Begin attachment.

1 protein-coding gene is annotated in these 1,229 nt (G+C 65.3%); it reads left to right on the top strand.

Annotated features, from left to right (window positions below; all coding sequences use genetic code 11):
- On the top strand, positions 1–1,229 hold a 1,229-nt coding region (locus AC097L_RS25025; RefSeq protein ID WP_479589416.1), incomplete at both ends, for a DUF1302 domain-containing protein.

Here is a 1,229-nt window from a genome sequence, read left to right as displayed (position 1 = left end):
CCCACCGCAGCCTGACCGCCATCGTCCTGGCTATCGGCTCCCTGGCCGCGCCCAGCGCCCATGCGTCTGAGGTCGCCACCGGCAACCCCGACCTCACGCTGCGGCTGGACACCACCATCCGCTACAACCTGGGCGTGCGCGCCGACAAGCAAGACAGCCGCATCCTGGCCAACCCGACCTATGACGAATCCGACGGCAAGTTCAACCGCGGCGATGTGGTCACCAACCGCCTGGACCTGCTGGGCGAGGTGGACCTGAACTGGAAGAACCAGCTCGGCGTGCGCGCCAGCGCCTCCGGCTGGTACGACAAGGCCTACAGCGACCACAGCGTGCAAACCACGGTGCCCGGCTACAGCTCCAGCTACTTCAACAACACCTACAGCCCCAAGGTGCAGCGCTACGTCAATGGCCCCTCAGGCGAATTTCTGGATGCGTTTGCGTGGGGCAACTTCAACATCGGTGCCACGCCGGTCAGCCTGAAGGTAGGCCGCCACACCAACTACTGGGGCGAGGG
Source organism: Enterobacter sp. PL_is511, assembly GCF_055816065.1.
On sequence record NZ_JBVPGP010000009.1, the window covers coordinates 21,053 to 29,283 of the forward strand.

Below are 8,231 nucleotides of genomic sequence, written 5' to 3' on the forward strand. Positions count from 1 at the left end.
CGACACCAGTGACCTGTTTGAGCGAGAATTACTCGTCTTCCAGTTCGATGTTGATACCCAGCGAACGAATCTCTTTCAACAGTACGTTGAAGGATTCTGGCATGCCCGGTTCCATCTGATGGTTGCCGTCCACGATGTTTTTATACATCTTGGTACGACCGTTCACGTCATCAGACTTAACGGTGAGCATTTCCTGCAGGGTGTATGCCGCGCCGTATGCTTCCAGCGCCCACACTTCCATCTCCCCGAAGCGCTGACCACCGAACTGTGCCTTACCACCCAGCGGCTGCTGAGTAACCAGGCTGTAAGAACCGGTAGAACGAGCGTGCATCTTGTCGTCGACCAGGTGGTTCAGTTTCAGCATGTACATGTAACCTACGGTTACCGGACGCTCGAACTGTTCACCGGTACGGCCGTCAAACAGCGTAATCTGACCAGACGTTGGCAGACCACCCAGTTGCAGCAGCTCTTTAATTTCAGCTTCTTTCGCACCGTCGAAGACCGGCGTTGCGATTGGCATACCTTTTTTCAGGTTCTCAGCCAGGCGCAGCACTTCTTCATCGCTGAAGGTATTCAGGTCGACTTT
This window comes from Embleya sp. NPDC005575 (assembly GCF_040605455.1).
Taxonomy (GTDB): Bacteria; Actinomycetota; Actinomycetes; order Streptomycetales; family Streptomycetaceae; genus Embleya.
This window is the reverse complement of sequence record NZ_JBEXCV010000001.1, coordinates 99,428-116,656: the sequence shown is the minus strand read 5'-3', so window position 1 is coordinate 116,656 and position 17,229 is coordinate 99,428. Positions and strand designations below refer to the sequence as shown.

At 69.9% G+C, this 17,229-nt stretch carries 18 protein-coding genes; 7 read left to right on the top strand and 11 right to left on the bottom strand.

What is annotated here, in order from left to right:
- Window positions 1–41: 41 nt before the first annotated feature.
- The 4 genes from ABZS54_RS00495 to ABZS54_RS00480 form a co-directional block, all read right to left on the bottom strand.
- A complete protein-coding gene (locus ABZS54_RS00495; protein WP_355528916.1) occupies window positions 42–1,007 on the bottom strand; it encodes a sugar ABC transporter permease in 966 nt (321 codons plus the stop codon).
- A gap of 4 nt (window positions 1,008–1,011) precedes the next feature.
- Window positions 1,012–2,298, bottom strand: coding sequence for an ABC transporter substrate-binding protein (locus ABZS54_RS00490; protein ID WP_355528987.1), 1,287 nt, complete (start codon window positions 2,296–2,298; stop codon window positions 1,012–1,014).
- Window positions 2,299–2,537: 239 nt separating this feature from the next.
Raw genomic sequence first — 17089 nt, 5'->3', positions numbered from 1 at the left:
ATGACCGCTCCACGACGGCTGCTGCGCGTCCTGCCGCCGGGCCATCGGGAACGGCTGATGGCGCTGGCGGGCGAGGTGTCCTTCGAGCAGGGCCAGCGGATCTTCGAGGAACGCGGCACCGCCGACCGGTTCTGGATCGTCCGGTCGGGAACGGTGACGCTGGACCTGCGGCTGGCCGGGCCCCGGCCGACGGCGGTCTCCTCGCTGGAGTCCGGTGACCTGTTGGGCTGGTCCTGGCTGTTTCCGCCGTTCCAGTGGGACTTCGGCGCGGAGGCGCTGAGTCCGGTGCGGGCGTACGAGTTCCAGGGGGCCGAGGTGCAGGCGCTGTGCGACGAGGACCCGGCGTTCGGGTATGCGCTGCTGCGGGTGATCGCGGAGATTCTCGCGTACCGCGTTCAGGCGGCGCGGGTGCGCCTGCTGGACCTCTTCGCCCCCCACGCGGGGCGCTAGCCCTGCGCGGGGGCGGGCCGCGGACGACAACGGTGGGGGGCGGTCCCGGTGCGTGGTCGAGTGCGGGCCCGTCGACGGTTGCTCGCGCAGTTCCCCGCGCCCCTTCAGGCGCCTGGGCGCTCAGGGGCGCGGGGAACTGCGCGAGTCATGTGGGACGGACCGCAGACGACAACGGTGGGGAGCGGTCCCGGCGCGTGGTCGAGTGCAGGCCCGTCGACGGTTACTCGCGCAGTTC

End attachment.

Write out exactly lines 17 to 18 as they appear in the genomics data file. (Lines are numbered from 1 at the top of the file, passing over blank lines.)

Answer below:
- A complete protein-coding gene (locus ABZS54_RS00495; protein WP_355528916.1) occupies window positions 42–1,007 on the bottom strand; it encodes a sugar ABC transporter permease in 966 nt (321 codons plus the stop codon).
- A gap of 4 nt (window positions 1,008–1,011) precedes the next feature.